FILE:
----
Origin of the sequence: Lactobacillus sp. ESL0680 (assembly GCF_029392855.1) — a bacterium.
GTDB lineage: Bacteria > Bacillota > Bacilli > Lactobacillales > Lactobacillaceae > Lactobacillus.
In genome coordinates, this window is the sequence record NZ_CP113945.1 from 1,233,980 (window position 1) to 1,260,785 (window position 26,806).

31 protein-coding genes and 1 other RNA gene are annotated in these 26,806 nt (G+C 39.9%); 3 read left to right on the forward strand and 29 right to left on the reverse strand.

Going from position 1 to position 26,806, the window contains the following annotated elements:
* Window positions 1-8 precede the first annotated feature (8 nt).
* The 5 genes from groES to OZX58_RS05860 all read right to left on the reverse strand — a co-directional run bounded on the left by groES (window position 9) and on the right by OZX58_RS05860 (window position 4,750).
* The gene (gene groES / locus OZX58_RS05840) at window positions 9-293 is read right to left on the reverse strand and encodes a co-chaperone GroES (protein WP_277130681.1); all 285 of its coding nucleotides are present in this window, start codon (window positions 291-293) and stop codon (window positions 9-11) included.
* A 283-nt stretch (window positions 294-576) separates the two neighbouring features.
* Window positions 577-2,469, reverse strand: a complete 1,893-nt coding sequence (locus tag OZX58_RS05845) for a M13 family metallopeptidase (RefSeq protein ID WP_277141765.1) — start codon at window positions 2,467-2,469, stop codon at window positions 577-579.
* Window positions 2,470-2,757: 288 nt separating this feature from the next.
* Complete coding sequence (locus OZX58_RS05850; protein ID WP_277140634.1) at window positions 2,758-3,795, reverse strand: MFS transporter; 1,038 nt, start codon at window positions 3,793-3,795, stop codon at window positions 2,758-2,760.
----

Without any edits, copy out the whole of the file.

Origin of the sequence: Lactobacillus sp. ESL0680 (assembly GCF_029392855.1) — a bacterium.
GTDB lineage: Bacteria > Bacillota > Bacilli > Lactobacillales > Lactobacillaceae > Lactobacillus.
In genome coordinates, this window is the sequence record NZ_CP113945.1 from 1,233,980 (window position 1) to 1,260,785 (window position 26,806).

31 protein-coding genes and 1 other RNA gene are annotated in these 26,806 nt (G+C 39.9%); 3 read left to right on the forward strand and 29 right to left on the reverse strand.

Going from position 1 to position 26,806, the window contains the following annotated elements:
* Window positions 1-8 precede the first annotated feature (8 nt).
* The 5 genes from groES to OZX58_RS05860 all read right to left on the reverse strand — a co-directional run bounded on the left by groES (window position 9) and on the right by OZX58_RS05860 (window position 4,750).
* The gene (gene groES / locus OZX58_RS05840) at window positions 9-293 is read right to left on the reverse strand and encodes a co-chaperone GroES (protein WP_277130681.1); all 285 of its coding nucleotides are present in this window, start codon (window positions 291-293) and stop codon (window positions 9-11) included.
* A 283-nt stretch (window positions 294-576) separates the two neighbouring features.
* Window positions 577-2,469, reverse strand: a complete 1,893-nt coding sequence (locus tag OZX58_RS05845) for a M13 family metallopeptidase (RefSeq protein ID WP_277141765.1) — start codon at window positions 2,467-2,469, stop codon at window positions 577-579.
* Window positions 2,470-2,757: 288 nt separating this feature from the next.
* Complete coding sequence (locus OZX58_RS05850; protein ID WP_277140634.1) at window positions 2,758-3,795, reverse strand: MFS transporter; 1,038 nt, start codon at window positions 3,793-3,795, stop codon at window positions 2,758-2,760.